The suburb characteristic is reinforced by the fact that there is no big employer in the area. However, in 1974 they opened a centre with a school, shops and a library. These buildings were designed quite functionally and not much weight was put on the architectural design. But the addition of the commercial and social service made some local employers establish themselves there. The Rydebäck centre has since then been extended and lately the Kvistofta parish have built a new church.

Rydebäck Today
How is Rydebäck these days? In the residential neighbourhood you notice the street names, which have been named after islands, but not just any islands. Any librarian will inform you that all the islands, which have given names to the streets, have a lighthouse. Evidently a lighthouse-interested person had been given the task to come up with these names.
If you take a walk in the area in the early part of summer there is no ghetto. Where are all the houses? It has been said that this is one of the largest villa areas in northern Europe! After a while you see that the different neighbourhoods are hidden in the landscape and the ghetto experience from the 70´s is entirely gone. The green, the light fields and the Sound strike you. It is more like a nature experience. But all the villas are there, hidden in the trees and bushes. In the green areas and the football fields children play soccer and on the beach children are playing.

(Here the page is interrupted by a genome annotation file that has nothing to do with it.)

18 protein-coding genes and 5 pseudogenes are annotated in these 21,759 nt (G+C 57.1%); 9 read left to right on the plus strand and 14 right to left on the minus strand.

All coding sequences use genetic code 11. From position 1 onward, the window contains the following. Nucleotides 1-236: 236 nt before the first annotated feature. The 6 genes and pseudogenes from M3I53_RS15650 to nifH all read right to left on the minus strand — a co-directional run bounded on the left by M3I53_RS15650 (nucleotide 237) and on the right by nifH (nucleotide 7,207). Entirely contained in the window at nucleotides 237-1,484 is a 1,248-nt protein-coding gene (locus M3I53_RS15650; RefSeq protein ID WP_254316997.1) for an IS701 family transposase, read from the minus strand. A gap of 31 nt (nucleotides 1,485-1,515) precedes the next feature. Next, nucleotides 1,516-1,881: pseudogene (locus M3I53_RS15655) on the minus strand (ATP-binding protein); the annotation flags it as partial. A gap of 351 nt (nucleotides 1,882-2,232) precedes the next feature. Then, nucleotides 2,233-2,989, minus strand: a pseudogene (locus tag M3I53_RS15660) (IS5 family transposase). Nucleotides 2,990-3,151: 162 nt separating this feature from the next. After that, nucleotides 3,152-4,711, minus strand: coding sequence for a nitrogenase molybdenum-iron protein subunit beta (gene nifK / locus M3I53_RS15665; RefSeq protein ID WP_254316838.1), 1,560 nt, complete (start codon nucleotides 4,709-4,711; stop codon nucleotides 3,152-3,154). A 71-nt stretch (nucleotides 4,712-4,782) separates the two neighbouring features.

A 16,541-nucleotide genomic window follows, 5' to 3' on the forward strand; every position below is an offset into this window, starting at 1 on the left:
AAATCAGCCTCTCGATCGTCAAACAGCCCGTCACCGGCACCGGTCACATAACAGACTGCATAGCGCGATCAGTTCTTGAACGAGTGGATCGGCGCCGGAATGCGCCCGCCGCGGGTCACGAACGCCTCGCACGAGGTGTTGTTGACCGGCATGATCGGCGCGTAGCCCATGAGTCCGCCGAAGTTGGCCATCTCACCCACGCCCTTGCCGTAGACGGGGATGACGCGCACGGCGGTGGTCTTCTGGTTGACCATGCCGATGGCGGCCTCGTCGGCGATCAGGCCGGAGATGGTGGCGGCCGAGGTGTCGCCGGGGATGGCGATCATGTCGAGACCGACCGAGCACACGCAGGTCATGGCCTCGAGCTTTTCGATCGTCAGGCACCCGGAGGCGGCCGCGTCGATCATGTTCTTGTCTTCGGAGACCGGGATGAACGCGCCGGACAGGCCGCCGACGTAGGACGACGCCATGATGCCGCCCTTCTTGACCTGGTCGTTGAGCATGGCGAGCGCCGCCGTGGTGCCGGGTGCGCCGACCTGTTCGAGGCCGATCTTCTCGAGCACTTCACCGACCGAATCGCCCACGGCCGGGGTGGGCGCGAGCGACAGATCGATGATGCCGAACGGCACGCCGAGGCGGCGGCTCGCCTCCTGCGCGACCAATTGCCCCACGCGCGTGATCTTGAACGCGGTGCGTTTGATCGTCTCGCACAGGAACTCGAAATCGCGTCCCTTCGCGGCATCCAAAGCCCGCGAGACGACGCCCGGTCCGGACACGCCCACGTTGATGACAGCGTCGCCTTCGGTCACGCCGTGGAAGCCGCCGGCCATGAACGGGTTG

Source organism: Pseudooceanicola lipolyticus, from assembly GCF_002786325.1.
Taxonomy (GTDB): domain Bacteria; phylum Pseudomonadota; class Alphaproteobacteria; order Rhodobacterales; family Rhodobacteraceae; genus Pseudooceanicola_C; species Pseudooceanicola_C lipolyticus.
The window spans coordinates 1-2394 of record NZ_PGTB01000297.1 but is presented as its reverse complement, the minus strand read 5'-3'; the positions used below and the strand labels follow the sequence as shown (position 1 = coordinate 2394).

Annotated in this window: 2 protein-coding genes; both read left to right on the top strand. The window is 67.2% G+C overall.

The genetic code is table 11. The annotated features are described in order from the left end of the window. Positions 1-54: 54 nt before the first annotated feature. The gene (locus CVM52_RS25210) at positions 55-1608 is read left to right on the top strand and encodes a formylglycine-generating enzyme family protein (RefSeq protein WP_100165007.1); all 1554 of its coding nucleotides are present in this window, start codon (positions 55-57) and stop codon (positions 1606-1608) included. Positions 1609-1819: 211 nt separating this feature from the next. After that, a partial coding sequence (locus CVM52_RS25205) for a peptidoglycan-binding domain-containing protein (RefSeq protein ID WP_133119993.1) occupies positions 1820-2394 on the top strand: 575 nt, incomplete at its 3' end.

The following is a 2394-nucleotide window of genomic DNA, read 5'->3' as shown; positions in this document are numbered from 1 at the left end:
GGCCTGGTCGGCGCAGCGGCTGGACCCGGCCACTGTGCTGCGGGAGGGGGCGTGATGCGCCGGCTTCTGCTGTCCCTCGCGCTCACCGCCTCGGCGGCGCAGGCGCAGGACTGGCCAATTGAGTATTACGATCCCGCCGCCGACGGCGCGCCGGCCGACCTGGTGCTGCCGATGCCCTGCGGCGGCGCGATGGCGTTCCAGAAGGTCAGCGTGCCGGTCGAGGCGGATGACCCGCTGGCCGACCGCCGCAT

It almost feels like a holiday area.
But it is a suburb. Earlier they said that Rydebäck is the largest part of town without a centre. But today the activities around the school, the church and library, the shops and the sports field have generated a sense of community in Rydebäck.
But other things are happening. At the beach there is a small inn. A new railway station has placed the area on the map and further plans for the future are made. They want to renew and extend the centre area and ideas have been inspired by Staffanstorp, but also by Denmark, of how to create a Rydebäck that can become its own and not just a suburb of Helsingborg or Landskrona. Can the dormitory town be awakened to the vigorous life in the manor house a hundred years ago? Can the suburb be transformed into a small town?
Rydebäck Street
Rydebäck Street
The Church
The Church
The Railway Station
The Railway Station
The Building Continues
The Building Continues

©  Øresundstid 2009